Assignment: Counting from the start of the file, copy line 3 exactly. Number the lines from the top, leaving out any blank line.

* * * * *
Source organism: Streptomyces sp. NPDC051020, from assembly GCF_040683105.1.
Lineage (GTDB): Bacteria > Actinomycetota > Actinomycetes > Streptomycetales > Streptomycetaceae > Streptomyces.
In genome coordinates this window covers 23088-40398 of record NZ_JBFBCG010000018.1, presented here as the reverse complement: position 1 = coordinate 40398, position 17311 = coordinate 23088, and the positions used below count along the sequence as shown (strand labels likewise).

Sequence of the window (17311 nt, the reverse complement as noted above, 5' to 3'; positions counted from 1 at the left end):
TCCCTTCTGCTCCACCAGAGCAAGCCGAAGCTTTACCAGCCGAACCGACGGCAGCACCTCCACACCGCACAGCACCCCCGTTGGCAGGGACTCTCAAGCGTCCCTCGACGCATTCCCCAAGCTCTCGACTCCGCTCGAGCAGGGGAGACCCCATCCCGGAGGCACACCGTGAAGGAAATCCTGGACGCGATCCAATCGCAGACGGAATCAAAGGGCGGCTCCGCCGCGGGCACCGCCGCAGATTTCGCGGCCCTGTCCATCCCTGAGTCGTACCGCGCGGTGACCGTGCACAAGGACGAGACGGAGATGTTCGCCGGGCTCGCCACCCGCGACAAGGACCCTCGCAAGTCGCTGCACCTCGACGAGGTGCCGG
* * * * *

In genome coordinates this window covers 23088-40398 of record NZ_JBFBCG010000018.1, presented here as the reverse complement: position 1 = coordinate 40398, position 17311 = coordinate 23088, and the positions used below count along the sequence as shown (strand labels likewise).